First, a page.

Training with heart rate vs training with power | Which is best for you?

Does heart rate training still have a place or are power meters now essential to success?

Two male cyclists riding in winter

Training with data is more popular and accessible than ever. Using a heart rate monitor or power meter allows riders to track training sessions, analyse fitness improvements, and pace efforts on race day — but what are the pros and cons of training with heart rate versus training with power, and what’s the best option for you?

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A heart rate monitor is one of the most widely used training tools in cycling because of its simplicity, ease of use and low relative cost, offering riders an affordable route into training with data.

However, with power meters becoming cheaper than ever and an increasingly common sight aboard the bikes of non-professional cyclists, it’s logical to ask whether it’s better to train with a heart rate monitor or a power meter. 

After all, it’s not always clear exactly what a power meter offers that a heart rate monitor doesn’t, or whether you should abandon heart rate training entirely if you decide to upgrade to a power meter.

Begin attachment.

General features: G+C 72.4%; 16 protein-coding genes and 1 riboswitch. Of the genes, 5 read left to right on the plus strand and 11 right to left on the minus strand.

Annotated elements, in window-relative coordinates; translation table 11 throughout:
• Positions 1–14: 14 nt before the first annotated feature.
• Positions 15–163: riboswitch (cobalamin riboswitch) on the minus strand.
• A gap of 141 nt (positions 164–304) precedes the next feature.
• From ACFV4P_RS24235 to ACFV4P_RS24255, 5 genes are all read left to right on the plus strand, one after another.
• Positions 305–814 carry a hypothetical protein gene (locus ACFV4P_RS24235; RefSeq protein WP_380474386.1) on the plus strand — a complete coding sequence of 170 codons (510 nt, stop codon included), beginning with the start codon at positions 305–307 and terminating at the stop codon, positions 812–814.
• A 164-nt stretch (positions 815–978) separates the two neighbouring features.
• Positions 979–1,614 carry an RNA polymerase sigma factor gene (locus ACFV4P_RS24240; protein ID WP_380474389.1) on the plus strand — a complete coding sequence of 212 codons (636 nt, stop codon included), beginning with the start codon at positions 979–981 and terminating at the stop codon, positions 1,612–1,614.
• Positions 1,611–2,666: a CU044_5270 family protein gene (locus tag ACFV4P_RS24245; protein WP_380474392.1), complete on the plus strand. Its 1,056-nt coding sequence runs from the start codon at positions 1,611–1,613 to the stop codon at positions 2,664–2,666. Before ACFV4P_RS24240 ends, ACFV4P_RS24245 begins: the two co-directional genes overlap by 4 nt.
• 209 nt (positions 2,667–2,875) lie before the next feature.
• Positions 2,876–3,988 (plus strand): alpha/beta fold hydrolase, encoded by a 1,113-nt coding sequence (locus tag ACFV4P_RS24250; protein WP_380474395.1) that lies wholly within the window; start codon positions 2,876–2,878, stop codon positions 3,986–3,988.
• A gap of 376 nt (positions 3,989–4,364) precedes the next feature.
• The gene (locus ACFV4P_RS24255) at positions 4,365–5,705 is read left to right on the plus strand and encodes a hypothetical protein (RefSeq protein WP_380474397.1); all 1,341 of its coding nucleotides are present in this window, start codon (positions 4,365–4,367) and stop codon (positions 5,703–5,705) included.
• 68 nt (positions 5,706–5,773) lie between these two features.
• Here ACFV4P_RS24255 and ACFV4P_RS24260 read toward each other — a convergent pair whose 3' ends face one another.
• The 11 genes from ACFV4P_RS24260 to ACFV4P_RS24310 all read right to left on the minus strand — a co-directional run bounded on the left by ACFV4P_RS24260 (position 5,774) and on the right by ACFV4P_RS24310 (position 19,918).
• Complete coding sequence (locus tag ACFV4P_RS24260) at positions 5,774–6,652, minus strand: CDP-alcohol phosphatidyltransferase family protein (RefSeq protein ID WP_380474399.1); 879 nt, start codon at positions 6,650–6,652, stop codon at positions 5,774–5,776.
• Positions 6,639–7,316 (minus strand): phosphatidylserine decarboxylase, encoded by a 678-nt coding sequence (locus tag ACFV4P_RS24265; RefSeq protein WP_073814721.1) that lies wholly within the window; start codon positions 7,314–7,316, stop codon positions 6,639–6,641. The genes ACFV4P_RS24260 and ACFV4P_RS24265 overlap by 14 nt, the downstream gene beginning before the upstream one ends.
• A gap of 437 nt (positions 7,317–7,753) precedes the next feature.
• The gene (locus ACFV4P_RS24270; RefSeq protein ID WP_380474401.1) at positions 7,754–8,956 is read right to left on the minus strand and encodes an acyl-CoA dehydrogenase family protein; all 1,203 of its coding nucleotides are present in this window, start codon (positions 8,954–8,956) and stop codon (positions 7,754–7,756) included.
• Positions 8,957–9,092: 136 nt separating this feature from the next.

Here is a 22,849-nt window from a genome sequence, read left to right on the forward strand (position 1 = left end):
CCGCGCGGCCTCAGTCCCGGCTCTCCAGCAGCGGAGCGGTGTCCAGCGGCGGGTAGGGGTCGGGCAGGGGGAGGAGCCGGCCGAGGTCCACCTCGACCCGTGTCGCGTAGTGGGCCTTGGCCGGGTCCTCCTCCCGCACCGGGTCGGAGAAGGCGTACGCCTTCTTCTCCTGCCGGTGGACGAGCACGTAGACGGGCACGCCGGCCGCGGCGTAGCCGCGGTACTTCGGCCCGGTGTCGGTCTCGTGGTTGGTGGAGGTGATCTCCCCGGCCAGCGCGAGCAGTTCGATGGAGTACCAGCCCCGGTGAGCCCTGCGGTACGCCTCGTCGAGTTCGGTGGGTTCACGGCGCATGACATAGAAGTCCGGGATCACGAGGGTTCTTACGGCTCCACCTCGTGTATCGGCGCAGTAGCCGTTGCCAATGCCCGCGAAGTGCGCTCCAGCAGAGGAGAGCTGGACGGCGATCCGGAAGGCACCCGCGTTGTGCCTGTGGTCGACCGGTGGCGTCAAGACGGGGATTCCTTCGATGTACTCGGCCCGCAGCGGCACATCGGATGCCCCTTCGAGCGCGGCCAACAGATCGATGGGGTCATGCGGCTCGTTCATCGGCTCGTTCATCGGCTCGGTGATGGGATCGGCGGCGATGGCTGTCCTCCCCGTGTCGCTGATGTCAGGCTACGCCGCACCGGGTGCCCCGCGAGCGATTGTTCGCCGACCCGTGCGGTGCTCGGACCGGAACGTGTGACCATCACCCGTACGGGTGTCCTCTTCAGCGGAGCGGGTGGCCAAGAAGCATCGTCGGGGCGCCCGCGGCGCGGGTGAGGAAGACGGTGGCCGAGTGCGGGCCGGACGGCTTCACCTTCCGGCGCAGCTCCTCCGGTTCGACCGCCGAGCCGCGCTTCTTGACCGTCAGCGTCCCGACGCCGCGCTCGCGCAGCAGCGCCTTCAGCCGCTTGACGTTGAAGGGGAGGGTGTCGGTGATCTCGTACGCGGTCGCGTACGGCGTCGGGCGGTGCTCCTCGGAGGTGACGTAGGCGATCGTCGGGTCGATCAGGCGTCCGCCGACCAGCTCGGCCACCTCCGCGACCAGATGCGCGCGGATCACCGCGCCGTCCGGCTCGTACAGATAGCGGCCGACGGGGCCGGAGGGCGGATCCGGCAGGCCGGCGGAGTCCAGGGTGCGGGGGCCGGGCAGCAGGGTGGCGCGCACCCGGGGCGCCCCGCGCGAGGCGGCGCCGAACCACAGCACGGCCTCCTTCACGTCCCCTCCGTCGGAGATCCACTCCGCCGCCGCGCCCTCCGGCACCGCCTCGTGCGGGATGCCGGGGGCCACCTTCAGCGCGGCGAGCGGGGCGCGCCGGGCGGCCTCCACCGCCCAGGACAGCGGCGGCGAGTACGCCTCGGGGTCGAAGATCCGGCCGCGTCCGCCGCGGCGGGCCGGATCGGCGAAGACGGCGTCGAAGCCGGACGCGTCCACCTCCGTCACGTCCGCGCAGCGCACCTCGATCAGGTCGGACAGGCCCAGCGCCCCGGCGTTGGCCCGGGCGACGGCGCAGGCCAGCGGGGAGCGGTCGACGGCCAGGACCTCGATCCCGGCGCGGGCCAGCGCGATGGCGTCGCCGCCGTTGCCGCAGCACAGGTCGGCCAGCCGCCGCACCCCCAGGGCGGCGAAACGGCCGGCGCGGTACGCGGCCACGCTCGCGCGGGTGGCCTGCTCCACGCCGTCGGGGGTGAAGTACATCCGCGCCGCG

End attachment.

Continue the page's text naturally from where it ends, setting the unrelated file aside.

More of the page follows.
To get some answers, let’s take a look into how each tool works, their respective pros and cons, as well as some tips on combining the two for the best results in training.

Two male road cyclists riding in winter
Training with data is more popular and accessible than ever.
Robert Smith/Immediate Media

How heart rate monitors and power meters work

Most heart rate monitors work by measuring the electrical signals generated by your heart as it beats. A simple chest strap sends that signal to a connected device like a computer head unit or wrist watch.

Some wrist watch heart rate monitors use a different method, which involves shining light into the skin and optically measuring the amount of light reflected back, which is affected by the blood flow within the arteries. This measurement is taken at the wrist and therefore doesn’t require a chest strap. 

In comparison, a power meter is a component on the bike itself (e.g. rear hub, pedals, cranks etc) with a number of strain gauges, which measure the force applied when pedalling. Using measurements of both the torque applied and angular velocity, it’s possible to then calculate power output (measured in watts).

It’s quite clear, then, that although both tools are used for similar purposes — that is, to provide data to guide your training and racing — they’re actually measuring two very different things.

Cyclist wearing a heart rate monitor
Heart rate monitors are extremely simple to use.
Simon Wilkinson/SWPix.com

Why train using a heart rate monitor? 

Starting with a heart rate monitor, its greatest strength is cost effectiveness.

A reliable heart rate monitor can be picked up for under £100, and if you already have an existing head unit from the likes of Garmin, Wahoo, Polar, a compatible chest strap may be all that’s needed.